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Abstract

The use of agricultural resources or environments by wildlife may result in opportunities for transmission of infections amongst wild animals, livestock and humans. Targeted use of biosecurity measures may therefore reduce disease risks, although this requires practical knowledge of where such...

Author(s)
Robertson, A.; Judge, J.; Wilson, G. J.; Vernon, I. J.; Delahay, R. J.; McDonald, R. A.
Publisher
Public Library of Sciences (PLoS), San Francisco, USA
Citation
PLoS ONE, 2019, 14, 5, pp e0216953
Abstract

Diseases transmitted from wildlife to livestock or people may be managed more effectively if it is known where transmission occurs. In Britain, farm buildings have been proposed as important sites of Mycobacterium bovis transmission between wild badgers (Meles meles) and cattle, contributing to the ...

Author(s)
Woodroffe, R.; Donnelly, C. A.; Ham, C.; Jackson, S. Y. B.; Moyes, K.; Chapman, K.; Stratton, N. G.; Cartwright, S. J.
Publisher
Springer Berlin, Heidelberg, Germany
Citation
European Journal of Wildlife Research, 2017, 63, 1, pp 6
Abstract

Tuberculosis in animals is caused principally by infection with Mycobacterium bovis and the potential for transmission of infection to humans is often the fundamental driver for surveillance of disease in livestock and wild animals. However, with such a vast array of species susceptible to...

Author(s)
Gormley, E.; Corner, L. A. L.
Publisher
Frontiers Media S.A., Lausanne, Switzerland
Citation
Frontiers in Veterinary Science, 2018, 5, January, pp 247
Abstract

Bovine tuberculosis is an important disease affecting the UK livestock industry. Controlling bovine tuberculosis (TB) is made more complex by the presence of a wildlife host, the Eurasian badger, Meles meles. Repeated large-scale badger culls implemented in the Randomised Badger Culling Trial...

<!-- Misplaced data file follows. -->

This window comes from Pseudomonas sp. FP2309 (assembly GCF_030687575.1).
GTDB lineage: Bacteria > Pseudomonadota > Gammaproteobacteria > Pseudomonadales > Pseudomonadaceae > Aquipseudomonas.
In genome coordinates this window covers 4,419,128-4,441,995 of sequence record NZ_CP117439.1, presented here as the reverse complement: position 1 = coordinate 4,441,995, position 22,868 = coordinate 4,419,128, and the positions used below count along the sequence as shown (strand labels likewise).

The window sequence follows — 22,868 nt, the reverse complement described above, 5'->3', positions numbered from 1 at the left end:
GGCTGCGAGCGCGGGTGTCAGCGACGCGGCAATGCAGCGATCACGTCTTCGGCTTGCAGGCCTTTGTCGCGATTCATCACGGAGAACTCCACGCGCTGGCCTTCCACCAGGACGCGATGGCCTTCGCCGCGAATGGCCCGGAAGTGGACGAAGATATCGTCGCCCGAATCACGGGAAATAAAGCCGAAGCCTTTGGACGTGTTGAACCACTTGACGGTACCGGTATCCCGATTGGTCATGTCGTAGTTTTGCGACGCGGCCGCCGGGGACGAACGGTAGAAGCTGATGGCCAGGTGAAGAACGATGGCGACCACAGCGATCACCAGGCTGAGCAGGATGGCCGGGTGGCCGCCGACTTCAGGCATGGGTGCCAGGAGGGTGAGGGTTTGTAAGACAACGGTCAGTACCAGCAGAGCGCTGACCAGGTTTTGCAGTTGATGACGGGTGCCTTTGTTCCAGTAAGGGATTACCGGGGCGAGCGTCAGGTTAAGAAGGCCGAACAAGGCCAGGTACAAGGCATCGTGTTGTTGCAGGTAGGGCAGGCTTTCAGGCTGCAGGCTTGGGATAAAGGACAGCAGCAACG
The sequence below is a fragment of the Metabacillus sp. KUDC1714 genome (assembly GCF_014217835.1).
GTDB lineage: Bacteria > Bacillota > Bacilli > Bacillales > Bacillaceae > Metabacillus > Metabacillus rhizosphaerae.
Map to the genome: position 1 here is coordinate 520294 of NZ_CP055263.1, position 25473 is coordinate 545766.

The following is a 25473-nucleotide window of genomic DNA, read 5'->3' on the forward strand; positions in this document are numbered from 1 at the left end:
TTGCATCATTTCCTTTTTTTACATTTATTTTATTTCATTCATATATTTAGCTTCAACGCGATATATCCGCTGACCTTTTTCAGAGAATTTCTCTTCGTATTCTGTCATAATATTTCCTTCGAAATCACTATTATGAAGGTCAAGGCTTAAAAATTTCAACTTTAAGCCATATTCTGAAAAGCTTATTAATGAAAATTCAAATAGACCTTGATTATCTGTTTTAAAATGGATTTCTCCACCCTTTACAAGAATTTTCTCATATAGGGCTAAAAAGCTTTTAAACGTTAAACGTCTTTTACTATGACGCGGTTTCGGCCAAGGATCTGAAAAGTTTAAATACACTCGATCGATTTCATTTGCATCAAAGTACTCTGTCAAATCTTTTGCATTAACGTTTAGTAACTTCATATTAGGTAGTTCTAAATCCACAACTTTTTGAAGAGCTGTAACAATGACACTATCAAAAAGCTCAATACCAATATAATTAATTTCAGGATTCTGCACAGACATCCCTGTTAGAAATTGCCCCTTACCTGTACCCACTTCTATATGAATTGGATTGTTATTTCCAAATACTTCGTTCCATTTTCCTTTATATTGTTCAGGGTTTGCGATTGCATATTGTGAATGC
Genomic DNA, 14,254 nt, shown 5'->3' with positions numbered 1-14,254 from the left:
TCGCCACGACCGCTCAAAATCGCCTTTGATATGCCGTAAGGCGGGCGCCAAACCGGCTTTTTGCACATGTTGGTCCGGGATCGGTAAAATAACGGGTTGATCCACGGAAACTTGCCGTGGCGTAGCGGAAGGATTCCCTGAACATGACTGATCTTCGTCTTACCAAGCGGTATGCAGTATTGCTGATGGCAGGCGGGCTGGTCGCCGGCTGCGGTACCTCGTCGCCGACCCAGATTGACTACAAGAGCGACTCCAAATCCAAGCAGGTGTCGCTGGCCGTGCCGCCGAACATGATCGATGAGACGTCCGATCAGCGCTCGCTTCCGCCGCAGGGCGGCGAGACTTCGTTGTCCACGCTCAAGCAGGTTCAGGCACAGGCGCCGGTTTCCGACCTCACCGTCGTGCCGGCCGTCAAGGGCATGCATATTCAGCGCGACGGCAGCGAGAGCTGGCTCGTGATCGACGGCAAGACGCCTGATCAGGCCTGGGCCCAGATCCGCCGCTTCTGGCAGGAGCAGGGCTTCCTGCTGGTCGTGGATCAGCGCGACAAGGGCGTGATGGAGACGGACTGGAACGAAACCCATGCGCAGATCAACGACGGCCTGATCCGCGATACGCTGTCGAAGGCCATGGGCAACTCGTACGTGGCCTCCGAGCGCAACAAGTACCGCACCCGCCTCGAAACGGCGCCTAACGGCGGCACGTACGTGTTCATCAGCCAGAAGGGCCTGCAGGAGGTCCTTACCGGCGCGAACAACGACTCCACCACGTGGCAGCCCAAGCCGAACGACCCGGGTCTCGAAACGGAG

Author(s)
Bielby, J.; Vial, F.; Woodroffe, R.; Donnelly, C. A.
Publisher
Public Library of Sciences (PLoS), San Francisco, USA
Citation
PLoS ONE, 2016, 11, 10, pp e0164618
Abstract

Bovine tuberculosis (bTB), mainly caused by Mycobacterium bovis, can affect domestic and wild animals as well as humans. Identifying the major transmission mechanisms in an area is necessary for disease control and management. In this study, we aimed to evaluate the involvement of different types...

Author(s)
Bouchez-Zacria, M.; Courcoul, A.; Durand, B.
Publisher
Frontiers Media S.A., Lausanne, Switzerland
Citation
Frontiers in Veterinary Science, 2018, 5, July, pp 173
Abstract

The principal domestic maintenance host for Mycobacterium bovis is infected cattle. In countries where comprehensive surveillance schemes have been applied, tuberculosis rarely affects an animal to the extent that it presents with clinical disease. In the latter stages of an eradication campaign,...

Author(s)
Gormley, E.; Corner, L. A. L.
Publisher
Wiley-Blackwell, Berlin, Germany
Citation
Transboundary and Emerging Diseases, 2013, 60, s1, pp 128-135
Abstract

Mycobacterium bovis (TB) in cattle is a disease with far-reaching economic effects throughout Europe but especially in Great Britain and Ireland. Wildlife reservoirs, in particular the European badger Meles meles, continue to play an important role in the transmission of the disease, although the...

Author(s)
Mullen, E. M.; MacWhite, T.; Maher, P. K.; Kelly, D. J.; Marples, N. M.; Good, M.
Publisher
Elsevier, Amsterdam, Netherlands
Citation
Applied Animal Behaviour Science, 2015, 171, pp 170-176
Abstract

Eurasian badgers (Meles meles) are an important wildlife reservoir of tuberculosis (Mycobacterium bovis) infection in Ireland and the United Kingdom. As part of national programmes to control tuberculosis in livestock, considerable effort has been devoted to studying the disease in badgers and this ...

Author(s)
Corner, L. A. L.; Murphy, D.; Gormley, E.
Publisher
Elsevier Ltd, Oxford, UK
Citation
Journal of Comparative Pathology, 2011, 144, 1, pp 1-24
Abstract

Bovine tuberculosis (TB) continues to be an intractable problem in many countries, particularly where "test and slaughter" policies cannot be implemented or where wildlife reservoirs of Mycobacterium bovis infection serve as a recurrent source of infection for domestic livestock. Alternative...

Author(s)
Buddle, B. M.; Vordermeier, H. M.; Chambers, M. A.; Klerk-Lorist, L. M. de
Publisher
Frontiers Media S.A., Lausanne, Switzerland
Citation
Frontiers in Veterinary Science, 2018, 5, October, pp 259
Abstract

Interactions among wildlife species are major drivers for the transmission of multi-host pathogens, such as Mycobacterium bovis, which also affect livestock. Although France is officially free from bovine tuberculosis (bTB), some areas are still harboring infection in cattle and wildlife. We aimed...

Author(s)
Payne, A.; Philipon, S.; Hars, J.; Dufour, B.; Gilot-Fromont, E.
Publisher
Frontiers Media S.A., Lausanne, Switzerland
Citation
Frontiers in Veterinary Science, 2017, 4, January, pp 122

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